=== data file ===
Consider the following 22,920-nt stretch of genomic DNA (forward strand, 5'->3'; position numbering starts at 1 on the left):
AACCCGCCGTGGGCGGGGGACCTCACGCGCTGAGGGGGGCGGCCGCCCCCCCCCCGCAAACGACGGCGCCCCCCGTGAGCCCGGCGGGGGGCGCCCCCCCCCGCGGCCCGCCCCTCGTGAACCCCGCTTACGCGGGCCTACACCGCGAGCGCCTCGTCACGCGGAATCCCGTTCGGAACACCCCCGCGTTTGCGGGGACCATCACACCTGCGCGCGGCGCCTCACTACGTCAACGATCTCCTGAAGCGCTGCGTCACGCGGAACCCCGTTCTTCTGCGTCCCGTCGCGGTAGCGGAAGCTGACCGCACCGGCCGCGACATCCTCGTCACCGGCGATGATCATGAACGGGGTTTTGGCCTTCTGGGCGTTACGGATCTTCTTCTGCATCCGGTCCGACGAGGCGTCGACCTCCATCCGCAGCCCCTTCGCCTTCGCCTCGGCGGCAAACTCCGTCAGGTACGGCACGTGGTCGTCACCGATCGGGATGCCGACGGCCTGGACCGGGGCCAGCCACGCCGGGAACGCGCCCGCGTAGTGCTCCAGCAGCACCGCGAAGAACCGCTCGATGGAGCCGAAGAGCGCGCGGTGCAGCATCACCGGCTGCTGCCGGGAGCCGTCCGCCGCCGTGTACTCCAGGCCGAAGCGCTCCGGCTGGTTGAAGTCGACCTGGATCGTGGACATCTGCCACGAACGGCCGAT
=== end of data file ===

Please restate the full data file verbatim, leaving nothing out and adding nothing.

Consider the following 22,920-nt stretch of genomic DNA (forward strand, 5'->3'; position numbering starts at 1 on the left):
AACCCGCCGTGGGCGGGGGACCTCACGCGCTGAGGGGGGCGGCCGCCCCCCCCCCGCAAACGACGGCGCCCCCCGTGAGCCCGGCGGGGGGCGCCCCCCCCCGCGGCCCGCCCCTCGTGAACCCCGCTTACGCGGGCCTACACCGCGAGCGCCTCGTCACGCGGAATCCCGTTCGGAACACCCCCGCGTTTGCGGGGACCATCACACCTGCGCGCGGCGCCTCACTACGTCAACGATCTCCTGAAGCGCTGCGTCACGCGGAACCCCGTTCTTCTGCGTCCCGTCGCGGTAGCGGAAGCTGACCGCACCGGCCGCGACATCCTCGTCACCGGCGATGATCATGAACGGGGTTTTGGCCTTCTGGGCGTTACGGATCTTCTTCTGCATCCGGTCCGACGAGGCGTCGACCTCCATCCGCAGCCCCTTCGCCTTCGCCTCGGCGGCAAACTCCGTCAGGTACGGCACGTGGTCGTCACCGATCGGGATGCCGACGGCCTGGACCGGGGCCAGCCACGCCGGGAACGCGCCCGCGTAGTGCTCCAGCAGCACCGCGAAGAACCGCTCGATGGAGCCGAAGAGCGCGCGGTGCAGCATCACCGGCTGCTGCCGGGAGCCGTCCGCCGCCGTGTACTCCAGGCCGAAGCGCTCCGGCTGGTTGAAGTCGACCTGGATCGTGGACATCTGCCACGAACGGCCGAT